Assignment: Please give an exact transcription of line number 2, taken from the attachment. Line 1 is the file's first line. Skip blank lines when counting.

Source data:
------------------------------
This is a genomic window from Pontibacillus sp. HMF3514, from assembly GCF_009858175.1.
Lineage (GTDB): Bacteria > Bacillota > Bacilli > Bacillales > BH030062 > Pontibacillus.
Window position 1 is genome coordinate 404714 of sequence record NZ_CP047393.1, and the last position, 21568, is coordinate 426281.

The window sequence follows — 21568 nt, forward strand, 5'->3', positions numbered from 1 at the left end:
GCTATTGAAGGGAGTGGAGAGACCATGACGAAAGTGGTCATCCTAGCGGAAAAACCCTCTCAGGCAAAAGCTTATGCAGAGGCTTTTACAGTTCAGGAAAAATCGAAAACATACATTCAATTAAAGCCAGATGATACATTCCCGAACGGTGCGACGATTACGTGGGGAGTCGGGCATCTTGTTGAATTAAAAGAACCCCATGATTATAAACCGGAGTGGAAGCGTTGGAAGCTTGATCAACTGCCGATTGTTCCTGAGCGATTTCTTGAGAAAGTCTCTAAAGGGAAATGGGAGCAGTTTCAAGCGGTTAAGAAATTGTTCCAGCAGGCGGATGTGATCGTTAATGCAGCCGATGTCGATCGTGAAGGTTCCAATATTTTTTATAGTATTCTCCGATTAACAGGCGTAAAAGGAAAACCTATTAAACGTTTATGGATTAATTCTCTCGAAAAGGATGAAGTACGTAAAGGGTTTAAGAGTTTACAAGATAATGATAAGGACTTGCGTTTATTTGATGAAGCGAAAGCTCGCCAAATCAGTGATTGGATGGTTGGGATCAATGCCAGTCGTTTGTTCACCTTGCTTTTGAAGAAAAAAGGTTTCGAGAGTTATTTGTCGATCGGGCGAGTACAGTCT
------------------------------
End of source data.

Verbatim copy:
Lineage (GTDB): Bacteria > Bacillota > Bacilli > Bacillales > BH030062 > Pontibacillus.